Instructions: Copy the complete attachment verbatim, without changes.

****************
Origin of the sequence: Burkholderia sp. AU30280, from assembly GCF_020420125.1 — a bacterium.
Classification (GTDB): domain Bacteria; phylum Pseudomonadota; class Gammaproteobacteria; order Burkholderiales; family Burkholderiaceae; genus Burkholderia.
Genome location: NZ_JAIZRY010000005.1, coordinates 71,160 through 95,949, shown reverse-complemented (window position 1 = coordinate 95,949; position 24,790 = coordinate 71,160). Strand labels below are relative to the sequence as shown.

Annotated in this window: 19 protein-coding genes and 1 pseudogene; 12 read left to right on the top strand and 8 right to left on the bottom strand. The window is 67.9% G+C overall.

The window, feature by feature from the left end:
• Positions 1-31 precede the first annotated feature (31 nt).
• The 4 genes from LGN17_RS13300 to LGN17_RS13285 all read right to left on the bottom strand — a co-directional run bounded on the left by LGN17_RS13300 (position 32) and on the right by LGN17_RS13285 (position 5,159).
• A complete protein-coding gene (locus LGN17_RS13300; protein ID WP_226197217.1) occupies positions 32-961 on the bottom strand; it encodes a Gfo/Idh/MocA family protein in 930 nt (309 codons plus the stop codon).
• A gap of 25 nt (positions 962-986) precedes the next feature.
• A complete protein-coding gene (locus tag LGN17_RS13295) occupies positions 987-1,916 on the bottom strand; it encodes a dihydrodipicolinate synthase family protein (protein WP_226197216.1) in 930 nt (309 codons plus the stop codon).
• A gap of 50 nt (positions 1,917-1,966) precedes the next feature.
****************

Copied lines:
Origin of the sequence: Burkholderia sp. AU30280, from assembly GCF_020420125.1 — a bacterium.
Classification (GTDB): domain Bacteria; phylum Pseudomonadota; class Gammaproteobacteria; order Burkholderiales; family Burkholderiaceae; genus Burkholderia.
Genome location: NZ_JAIZRY010000005.1, coordinates 71,160 through 95,949, shown reverse-complemented (window position 1 = coordinate 95,949; position 24,790 = coordinate 71,160). Strand labels below are relative to the sequence as shown.

Annotated in this window: 19 protein-coding genes and 1 pseudogene; 12 read left to right on the top strand and 8 right to left on the bottom strand. The window is 67.9% G+C overall.

The window, feature by feature from the left end:
• Positions 1-31 precede the first annotated feature (31 nt).
• The 4 genes from LGN17_RS13300 to LGN17_RS13285 all read right to left on the bottom strand — a co-directional run bounded on the left by LGN17_RS13300 (position 32) and on the right by LGN17_RS13285 (position 5,159).
• A complete protein-coding gene (locus LGN17_RS13300; protein ID WP_226197217.1) occupies positions 32-961 on the bottom strand; it encodes a Gfo/Idh/MocA family protein in 930 nt (309 codons plus the stop codon).
• A gap of 25 nt (positions 962-986) precedes the next feature.
• A complete protein-coding gene (locus tag LGN17_RS13295) occupies positions 987-1,916 on the bottom strand; it encodes a dihydrodipicolinate synthase family protein (protein WP_226197216.1) in 930 nt (309 codons plus the stop codon).
• A gap of 50 nt (positions 1,917-1,966) precedes the next feature.